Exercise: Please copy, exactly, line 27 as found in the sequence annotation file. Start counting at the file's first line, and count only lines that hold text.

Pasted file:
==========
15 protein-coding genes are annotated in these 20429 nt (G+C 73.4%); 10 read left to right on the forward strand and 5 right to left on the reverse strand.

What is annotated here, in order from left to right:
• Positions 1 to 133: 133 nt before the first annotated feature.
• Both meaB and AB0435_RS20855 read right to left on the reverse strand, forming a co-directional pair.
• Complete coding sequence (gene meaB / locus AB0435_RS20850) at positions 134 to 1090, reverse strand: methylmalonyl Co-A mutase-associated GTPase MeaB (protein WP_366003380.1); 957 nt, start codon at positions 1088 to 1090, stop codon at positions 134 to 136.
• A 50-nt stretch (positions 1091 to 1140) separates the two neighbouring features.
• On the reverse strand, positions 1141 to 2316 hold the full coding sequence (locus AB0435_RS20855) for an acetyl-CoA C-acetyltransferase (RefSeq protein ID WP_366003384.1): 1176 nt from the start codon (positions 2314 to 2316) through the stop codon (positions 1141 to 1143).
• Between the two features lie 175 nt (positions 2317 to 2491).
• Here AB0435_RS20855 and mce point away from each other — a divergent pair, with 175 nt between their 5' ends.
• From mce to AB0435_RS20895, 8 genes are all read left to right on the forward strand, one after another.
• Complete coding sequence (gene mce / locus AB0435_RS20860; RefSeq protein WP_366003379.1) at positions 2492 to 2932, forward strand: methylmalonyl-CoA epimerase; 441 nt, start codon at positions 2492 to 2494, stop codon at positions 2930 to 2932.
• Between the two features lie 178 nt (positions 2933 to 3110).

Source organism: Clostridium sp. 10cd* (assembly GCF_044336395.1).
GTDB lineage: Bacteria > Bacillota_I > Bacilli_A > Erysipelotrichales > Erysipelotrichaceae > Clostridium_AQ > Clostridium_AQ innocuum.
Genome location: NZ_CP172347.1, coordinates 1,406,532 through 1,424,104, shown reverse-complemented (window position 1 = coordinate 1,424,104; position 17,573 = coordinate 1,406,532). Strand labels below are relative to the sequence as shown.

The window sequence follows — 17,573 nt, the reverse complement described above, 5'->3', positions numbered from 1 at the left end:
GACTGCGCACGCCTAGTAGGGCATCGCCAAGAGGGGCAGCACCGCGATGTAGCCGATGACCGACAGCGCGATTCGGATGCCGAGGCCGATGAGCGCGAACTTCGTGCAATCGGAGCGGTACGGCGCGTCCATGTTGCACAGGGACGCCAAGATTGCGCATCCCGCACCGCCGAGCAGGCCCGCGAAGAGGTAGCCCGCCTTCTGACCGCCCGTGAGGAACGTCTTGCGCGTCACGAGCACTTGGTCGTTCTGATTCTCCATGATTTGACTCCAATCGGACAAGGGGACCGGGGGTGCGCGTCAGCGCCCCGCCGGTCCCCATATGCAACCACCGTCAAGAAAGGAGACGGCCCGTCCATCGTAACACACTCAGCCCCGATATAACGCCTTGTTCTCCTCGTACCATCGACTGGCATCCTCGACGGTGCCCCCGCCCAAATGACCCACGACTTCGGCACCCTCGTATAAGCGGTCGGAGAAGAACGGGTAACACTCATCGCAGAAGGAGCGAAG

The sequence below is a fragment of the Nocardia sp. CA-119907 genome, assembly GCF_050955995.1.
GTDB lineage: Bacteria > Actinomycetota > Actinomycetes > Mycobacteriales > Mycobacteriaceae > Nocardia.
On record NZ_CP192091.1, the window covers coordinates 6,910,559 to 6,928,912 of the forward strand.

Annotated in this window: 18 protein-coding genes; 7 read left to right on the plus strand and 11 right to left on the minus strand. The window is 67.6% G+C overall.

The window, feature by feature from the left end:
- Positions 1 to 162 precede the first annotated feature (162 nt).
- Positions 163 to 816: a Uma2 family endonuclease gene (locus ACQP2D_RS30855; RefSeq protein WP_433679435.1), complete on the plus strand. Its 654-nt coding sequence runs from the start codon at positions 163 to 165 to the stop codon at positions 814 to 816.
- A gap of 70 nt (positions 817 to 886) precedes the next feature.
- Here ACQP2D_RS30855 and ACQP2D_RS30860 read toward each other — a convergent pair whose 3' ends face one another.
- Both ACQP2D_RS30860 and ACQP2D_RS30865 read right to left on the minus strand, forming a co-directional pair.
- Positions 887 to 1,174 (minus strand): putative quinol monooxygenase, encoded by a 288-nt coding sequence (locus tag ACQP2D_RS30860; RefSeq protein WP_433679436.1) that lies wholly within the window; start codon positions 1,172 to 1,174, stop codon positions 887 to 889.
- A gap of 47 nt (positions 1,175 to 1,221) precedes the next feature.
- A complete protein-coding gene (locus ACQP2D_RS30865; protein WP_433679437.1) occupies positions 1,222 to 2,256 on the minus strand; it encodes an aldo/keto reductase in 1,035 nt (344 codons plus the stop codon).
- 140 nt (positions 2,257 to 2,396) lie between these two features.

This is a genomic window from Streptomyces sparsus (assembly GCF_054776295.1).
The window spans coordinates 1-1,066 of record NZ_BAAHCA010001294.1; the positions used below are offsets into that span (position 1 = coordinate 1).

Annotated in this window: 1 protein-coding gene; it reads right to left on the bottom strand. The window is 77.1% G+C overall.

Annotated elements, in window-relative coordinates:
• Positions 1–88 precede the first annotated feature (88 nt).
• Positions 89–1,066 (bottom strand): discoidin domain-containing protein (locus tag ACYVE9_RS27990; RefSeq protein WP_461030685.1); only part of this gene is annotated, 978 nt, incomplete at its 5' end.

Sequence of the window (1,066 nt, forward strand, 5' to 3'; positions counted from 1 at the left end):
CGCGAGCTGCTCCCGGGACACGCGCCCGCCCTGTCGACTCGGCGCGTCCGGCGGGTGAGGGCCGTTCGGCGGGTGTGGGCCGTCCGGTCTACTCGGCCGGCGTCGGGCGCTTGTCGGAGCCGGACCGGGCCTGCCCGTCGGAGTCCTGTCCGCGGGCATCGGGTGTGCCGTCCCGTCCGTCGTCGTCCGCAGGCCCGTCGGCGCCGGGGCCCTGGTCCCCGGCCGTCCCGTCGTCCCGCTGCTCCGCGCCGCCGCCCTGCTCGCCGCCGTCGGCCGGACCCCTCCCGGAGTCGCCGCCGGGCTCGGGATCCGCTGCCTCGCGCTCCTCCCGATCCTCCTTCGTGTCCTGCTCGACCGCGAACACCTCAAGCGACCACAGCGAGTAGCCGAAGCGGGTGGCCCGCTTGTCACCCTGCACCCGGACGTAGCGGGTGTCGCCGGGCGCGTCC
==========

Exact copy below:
- Both ACQP2D_RS30860 and ACQP2D_RS30865 read right to left on the minus strand, forming a co-directional pair.